However, there is additional conflicting evidence.
The lead author of the latest research paper is Camilo Montes of the institute with eight other academics.
The time when the isthmus joined North and South America has seemed to be settled science at about 3 million years, and a number of research efforts accept these dates as fact. The Smithsonian said that the joining radically altered the world’s climate and set the scene for a great interchange of plants and animals from north to and from south.
Genetic studies of marine organisms separated by the formation of the Isthmus are all based on research by the Panama Paleontology Project that sets the date for the connection at about 3 million years ago, the institute noted.
The new research is controversial and suggests a much earlier uplift of most of the isthmus. The paper finally has been published online by the Bulletin of the Geological Society of America in its Jan. 13 issue. This is the second paper on the topic, and a third and final effort is due soon. This completes a series of articles that outline a new model for the evolution of Panamá, said the institute.
The new research uses reports from 2,000 fields stations and some 70 analyses, including some for the search for petroleum. “This data set suggests that the isthmus was an uninterrupted chain above sea level from late Eocene until at least late Miocene times,” said an abstract prepared by the Geological Society of America.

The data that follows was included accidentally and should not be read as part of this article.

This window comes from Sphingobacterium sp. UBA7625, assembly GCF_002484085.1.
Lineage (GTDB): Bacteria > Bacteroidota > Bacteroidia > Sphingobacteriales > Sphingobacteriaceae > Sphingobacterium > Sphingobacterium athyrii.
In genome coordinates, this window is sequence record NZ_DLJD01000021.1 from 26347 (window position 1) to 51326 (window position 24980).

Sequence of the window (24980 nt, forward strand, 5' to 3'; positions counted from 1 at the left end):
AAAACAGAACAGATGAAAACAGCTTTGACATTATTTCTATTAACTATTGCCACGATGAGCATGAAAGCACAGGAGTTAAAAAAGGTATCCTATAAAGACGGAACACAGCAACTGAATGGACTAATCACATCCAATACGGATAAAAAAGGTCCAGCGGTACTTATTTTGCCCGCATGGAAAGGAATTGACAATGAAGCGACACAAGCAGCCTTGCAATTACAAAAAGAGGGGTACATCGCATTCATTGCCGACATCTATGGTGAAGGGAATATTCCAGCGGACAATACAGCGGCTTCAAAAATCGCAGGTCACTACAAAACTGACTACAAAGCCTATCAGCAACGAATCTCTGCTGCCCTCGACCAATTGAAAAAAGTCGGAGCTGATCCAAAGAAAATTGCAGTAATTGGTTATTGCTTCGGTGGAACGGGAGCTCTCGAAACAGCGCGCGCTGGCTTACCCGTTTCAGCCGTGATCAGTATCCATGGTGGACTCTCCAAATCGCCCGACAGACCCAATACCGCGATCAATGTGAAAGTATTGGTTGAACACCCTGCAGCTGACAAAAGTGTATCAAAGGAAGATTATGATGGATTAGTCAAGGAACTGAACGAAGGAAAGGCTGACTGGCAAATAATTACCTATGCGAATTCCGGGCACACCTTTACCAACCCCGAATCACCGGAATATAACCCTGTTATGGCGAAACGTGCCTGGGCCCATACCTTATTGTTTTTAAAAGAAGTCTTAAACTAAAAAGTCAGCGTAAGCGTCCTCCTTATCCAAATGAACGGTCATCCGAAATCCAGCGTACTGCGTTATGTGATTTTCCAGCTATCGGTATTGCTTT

On the other hand, another Smithsonian Institute researcher has found a 2.3 meter marlin fossil in the Panamá Caribbean tidal zone. Such fish are typical of the open ocean and the deep seas, the institute said. The researcher, Carlos De Gracia, inadvertently thrust himself into the debate over the uplift of the Isthmus of Panama and suggests that six million years ago, marlin were common in a deep ocean environment at the Caribbean entrance of the current canal, said the institute. The fossil claims a Central American record for the most-complete marine vertebrate fossil yet discovered, said the Smithsonian.
Serious researchers do not doubt that the isthmus was lifted above sea level by tectonic activity, that is the movement of the plates on which the continents ride. The open question now is did the isthmus close 3 million years ago at the start of the current ice age or much earlier.